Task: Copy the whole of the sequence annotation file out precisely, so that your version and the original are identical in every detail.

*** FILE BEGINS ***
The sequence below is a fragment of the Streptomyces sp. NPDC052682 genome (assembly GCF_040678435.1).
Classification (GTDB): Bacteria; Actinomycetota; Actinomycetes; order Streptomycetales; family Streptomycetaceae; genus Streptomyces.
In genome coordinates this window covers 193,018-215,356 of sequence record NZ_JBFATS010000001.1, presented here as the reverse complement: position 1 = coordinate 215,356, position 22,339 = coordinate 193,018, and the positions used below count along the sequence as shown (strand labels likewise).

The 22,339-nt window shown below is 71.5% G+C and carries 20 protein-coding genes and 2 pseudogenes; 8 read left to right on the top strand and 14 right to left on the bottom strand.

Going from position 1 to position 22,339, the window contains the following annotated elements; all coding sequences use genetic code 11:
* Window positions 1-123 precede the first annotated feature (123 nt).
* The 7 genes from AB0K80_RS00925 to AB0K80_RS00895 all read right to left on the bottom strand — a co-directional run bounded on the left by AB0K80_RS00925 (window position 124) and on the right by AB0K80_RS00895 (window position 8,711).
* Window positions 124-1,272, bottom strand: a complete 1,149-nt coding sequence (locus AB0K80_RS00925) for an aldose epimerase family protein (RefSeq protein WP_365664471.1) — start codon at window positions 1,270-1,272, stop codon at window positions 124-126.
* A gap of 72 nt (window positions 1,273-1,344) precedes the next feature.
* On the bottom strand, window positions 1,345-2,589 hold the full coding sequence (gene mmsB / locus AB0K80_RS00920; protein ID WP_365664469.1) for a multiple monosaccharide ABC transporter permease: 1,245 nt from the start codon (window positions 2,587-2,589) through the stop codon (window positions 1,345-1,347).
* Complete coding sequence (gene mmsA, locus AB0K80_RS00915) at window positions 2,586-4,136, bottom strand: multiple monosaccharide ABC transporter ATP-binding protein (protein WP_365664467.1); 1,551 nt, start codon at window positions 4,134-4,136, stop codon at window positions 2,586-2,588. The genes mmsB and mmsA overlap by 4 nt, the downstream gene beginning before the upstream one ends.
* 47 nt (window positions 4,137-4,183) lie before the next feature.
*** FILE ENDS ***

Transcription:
The sequence below is a fragment of the Streptomyces sp. NPDC052682 genome (assembly GCF_040678435.1).
Classification (GTDB): Bacteria; Actinomycetota; Actinomycetes; order Streptomycetales; family Streptomycetaceae; genus Streptomyces.
In genome coordinates this window covers 193,018-215,356 of sequence record NZ_JBFATS010000001.1, presented here as the reverse complement: position 1 = coordinate 215,356, position 22,339 = coordinate 193,018, and the positions used below count along the sequence as shown (strand labels likewise).

The 22,339-nt window shown below is 71.5% G+C and carries 20 protein-coding genes and 2 pseudogenes; 8 read left to right on the top strand and 14 right to left on the bottom strand.

Going from position 1 to position 22,339, the window contains the following annotated elements; all coding sequences use genetic code 11:
* Window positions 1-123 precede the first annotated feature (123 nt).
* The 7 genes from AB0K80_RS00925 to AB0K80_RS00895 all read right to left on the bottom strand — a co-directional run bounded on the left by AB0K80_RS00925 (window position 124) and on the right by AB0K80_RS00895 (window position 8,711).
* Window positions 124-1,272, bottom strand: a complete 1,149-nt coding sequence (locus AB0K80_RS00925) for an aldose epimerase family protein (RefSeq protein WP_365664471.1) — start codon at window positions 1,270-1,272, stop codon at window positions 124-126.
* A gap of 72 nt (window positions 1,273-1,344) precedes the next feature.
* On the bottom strand, window positions 1,345-2,589 hold the full coding sequence (gene mmsB / locus AB0K80_RS00920; protein ID WP_365664469.1) for a multiple monosaccharide ABC transporter permease: 1,245 nt from the start codon (window positions 2,587-2,589) through the stop codon (window positions 1,345-1,347).
* Complete coding sequence (gene mmsA, locus AB0K80_RS00915) at window positions 2,586-4,136, bottom strand: multiple monosaccharide ABC transporter ATP-binding protein (protein WP_365664467.1); 1,551 nt, start codon at window positions 4,134-4,136, stop codon at window positions 2,586-2,588. The genes mmsB and mmsA overlap by 4 nt, the downstream gene beginning before the upstream one ends.
* 47 nt (window positions 4,137-4,183) lie before the next feature.